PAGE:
OBITUARY : K'tut Tantri

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The Independent Online
Romance was the key to K'tut Tantri's extraordinary character and life. As journalist, hotelier, guerilla fighter and writer with particularly close links to Indonesia, she jealously protected her history by deliberately obscuring her past, by endlessly changing her aliases and by constantly reinventing herself.

From what can be pieced together it seems that Muriel Stuart Walker was born in Glasgow in 1898; her mother was from the Isle of Man and it is probable that she never knew her real father. Undeterred by this, she invented a life for him as an African explorer who disappeared in the jungle. She and her mother went to California in the years after the First World War, where Muriel Walker got work writing about Hollywood and the film industry, until one day in 1932, after seeing a film about Bali, she packed her paints and embarked on a new career and life in Indonesia.

Between 1930 and 1932 she had married an American, Karl Kenning Pearsen; she often said that he had been killed in a car crash with their two children, but there is no evidence that she ever had any children and she remained married to Pearsen, an alcoholic, until his death in 1957. Pearsen was older than her, and throughout her life she looked for a protector in older men, insisting that all her lawyers, producers and directors were men who could protect her.

When she arrived in Bali, she dyed her red hair black to escape comparison with a witch and was renamed K'tut (Balinese for fourth-born child) Tantri (possibly a Balinese pronunciation of "Tenchery", a name by which she sometimes went). She spent her first year painting and learning about traditional Balinese custom through her association with its royal family; she became especially close to the Raja's son Anak Agung Nura whom she described as her princely "soulmate", but she always denied any sexual involvement with him. Although Bali in the 1930s was Bohemian and personified the age-old Western search for paradise, attracting many writers and painters, any sexual relationship between Europeans and Balinese was frowned upon.

Leaving her royals behind, Tantri settled at Kuta, then a tiny fishing village on the south coast, where she was involved in opening the first hotel; she had many disputes with her business partners but certainly played a part in Bali's thriving pre-war tourist industry, becoming increasingly fond of the Balinese and increasingly disdainful of the Dutch colonists. She became known as "Mrs Manx", after her mother's birthplace, and indeed there are similarities between Bali and the Isle of Man which would have appealed to her idea of romance: both are mystical, quirky, independent islands. Diana Cooper stayed in Tantri's beach hotel and wrote about her visit in Trumpets From The Steep (1960), describing her as "no disappointment - old girl Manx, fifty, 4 ft high, a mop of black hair and a Mother Hubbard garment."

During the Japanese occupation, most Europeans left the islands but Tantri stayed on, going to Java. She was later accused of collaborating with the Japanese, but always remained evasive about what actually happened during the Second World War. In her autobiography, Revolt In Paradise (1960), she suggests that she was imprisoned and tortured by the Japanese and describes the years 1942-45 as "terrible, horrible - the horrible time - I don't want to talk about that time".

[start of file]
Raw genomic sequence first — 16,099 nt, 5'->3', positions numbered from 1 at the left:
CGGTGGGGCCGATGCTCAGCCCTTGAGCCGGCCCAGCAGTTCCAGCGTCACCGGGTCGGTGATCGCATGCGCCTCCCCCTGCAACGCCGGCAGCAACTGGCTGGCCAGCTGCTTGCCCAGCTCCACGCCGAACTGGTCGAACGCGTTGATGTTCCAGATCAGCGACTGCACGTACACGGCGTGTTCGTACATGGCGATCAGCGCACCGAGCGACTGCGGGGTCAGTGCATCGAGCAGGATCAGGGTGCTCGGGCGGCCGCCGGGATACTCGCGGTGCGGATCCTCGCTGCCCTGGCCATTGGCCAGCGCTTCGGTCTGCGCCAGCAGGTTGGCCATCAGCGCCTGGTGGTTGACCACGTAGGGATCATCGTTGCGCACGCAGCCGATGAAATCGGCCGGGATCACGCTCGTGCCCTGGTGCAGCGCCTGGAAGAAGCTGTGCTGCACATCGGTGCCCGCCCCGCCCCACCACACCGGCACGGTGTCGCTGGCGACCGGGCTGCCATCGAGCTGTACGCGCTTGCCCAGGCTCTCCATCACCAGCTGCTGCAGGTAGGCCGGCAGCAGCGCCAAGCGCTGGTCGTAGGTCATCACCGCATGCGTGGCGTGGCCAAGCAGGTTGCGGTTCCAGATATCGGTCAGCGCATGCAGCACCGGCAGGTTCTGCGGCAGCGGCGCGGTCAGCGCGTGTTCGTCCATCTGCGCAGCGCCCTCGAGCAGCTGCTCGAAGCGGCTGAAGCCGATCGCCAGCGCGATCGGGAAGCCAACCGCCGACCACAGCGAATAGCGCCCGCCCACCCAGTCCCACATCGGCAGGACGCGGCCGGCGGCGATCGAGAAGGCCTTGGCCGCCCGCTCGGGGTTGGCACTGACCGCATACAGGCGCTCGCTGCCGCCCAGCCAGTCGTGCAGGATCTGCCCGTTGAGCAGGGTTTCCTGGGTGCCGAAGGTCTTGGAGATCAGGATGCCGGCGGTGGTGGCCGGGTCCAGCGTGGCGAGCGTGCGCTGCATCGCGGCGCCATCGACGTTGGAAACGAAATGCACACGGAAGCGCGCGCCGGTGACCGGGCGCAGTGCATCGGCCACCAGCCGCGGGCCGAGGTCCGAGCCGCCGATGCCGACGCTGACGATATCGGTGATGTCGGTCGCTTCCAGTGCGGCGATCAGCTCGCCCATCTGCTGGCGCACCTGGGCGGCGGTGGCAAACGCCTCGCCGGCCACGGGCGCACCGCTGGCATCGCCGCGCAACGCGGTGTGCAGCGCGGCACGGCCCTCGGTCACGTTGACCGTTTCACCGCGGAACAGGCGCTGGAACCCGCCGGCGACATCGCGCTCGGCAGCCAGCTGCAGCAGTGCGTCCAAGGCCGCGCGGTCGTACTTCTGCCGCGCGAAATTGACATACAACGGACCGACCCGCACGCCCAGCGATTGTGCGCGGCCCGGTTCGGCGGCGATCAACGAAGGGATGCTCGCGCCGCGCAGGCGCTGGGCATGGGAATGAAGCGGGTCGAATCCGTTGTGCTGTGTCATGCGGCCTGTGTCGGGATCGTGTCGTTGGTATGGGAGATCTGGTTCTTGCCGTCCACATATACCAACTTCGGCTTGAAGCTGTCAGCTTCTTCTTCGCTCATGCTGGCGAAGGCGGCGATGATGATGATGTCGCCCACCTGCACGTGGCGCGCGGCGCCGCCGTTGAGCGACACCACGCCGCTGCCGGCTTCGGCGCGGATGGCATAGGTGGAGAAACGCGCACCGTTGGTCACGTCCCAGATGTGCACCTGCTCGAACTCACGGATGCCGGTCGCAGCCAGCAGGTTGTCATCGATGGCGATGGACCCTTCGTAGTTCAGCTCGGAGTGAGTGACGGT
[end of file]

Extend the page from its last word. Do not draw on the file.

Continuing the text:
After the war she became committed to an independent Indonesia and broadcast for the radical guerrilla armies from their headquarters in East Java. She was known to the Allies as "Surabaya Sue". She later joined Sukarno's official republican administration, writing speeches for him; she described Sukarno as "the most impressive man I have ever met". Despite her involvement with subsequent Indonesian governments it must have upset her to discover that her name is missing from all serious books on the country. Was she deliberately omitted, or was much of her involvement fantasy?

By 1947, she had left Indonesia for Australia, but as she had no passport she was not allowed to stay; she went on to America where she wrote Revolt In Paradise, a book which was both widely and well-reviewed and much translated and which, despite its inconsistencies, probably contains more than a kernel of truth. For the next 30 years, she tried to get Revolt In Paradise made into a film, travelling all over the world staying in smart hotels at the expense of various film companies. But since she refused to alter any details of the book, offer after offer collapsed. When, in the late 1980s, by then a permanent resident of Australia, it became apparent that no film would be made, she cut herself off from the world and became increasingly suspicious of people. The writer Timothy Lindsey got to know her in her old age, which was spent in a nursing home in Sydney, and his recent book The Romance of K'tut Tantri and Indonesia (1997) does much to explain, without destroying, the essential artifice and romance of this enigmatic woman.

Muriel Stuart Walker (K'tut Tantri), journalist, hotelier, writer: born Glasgow 19 February 1898; married Karl Pearsen (died 1957); died Sydney 27 July 1997.